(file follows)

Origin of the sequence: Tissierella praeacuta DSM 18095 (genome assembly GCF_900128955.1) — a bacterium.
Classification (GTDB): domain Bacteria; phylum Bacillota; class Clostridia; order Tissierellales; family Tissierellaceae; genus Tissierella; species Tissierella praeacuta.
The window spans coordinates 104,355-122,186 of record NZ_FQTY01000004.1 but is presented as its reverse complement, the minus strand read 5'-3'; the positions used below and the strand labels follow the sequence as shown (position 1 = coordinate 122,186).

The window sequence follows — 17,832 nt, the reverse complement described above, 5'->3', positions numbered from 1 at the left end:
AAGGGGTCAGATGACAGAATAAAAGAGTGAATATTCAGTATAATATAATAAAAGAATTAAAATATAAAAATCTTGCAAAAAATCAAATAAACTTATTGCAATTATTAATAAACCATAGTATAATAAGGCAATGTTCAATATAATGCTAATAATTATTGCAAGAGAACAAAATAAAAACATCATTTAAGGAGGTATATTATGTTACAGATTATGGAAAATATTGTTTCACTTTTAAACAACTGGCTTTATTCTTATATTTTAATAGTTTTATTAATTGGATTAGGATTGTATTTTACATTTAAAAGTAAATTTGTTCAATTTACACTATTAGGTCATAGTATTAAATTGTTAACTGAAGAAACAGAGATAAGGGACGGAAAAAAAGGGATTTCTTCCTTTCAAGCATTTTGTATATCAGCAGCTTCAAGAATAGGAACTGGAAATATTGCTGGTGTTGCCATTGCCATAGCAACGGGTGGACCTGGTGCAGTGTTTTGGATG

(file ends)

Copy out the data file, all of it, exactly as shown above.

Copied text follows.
Origin of the sequence: Tissierella praeacuta DSM 18095 (genome assembly GCF_900128955.1) — a bacterium.
Classification (GTDB): domain Bacteria; phylum Bacillota; class Clostridia; order Tissierellales; family Tissierellaceae; genus Tissierella; species Tissierella praeacuta.
The window spans coordinates 104,355-122,186 of record NZ_FQTY01000004.1 but is presented as its reverse complement, the minus strand read 5'-3'; the positions used below and the strand labels follow the sequence as shown (position 1 = coordinate 122,186).

The window sequence follows — 17,832 nt, the reverse complement described above, 5'->3', positions numbered from 1 at the left end:
AAGGGGTCAGATGACAGAATAAAAGAGTGAATATTCAGTATAATATAATAAAAGAATTAAAATATAAAAATCTTGCAAAAAATCAAATAAACTTATTGCAATTATTAATAAACCATAGTATAATAAGGCAATGTTCAATATAATGCTAATAATTATTGCAAGAGAACAAAATAAAAACATCATTTAAGGAGGTATATTATGTTACAGATTATGGAAAATATTGTTTCACTTTTAAACAACTGGCTTTATTCTTATATTTTAATAGTTTTATTAATTGGATTAGGATTGTATTTTACATTTAAAAGTAAATTTGTTCAATTTACACTATTAGGTCATAGTATTAAATTGTTAACTGAAGAAACAGAGATAAGGGACGGAAAAAAAGGGATTTCTTCCTTTCAAGCATTTTGTATATCAGCAGCTTCAAGAATAGGAACTGGAAATATTGCTGGTGTTGCCATTGCCATAGCAACGGGTGGACCTGGTGCAGTGTTTTGGATG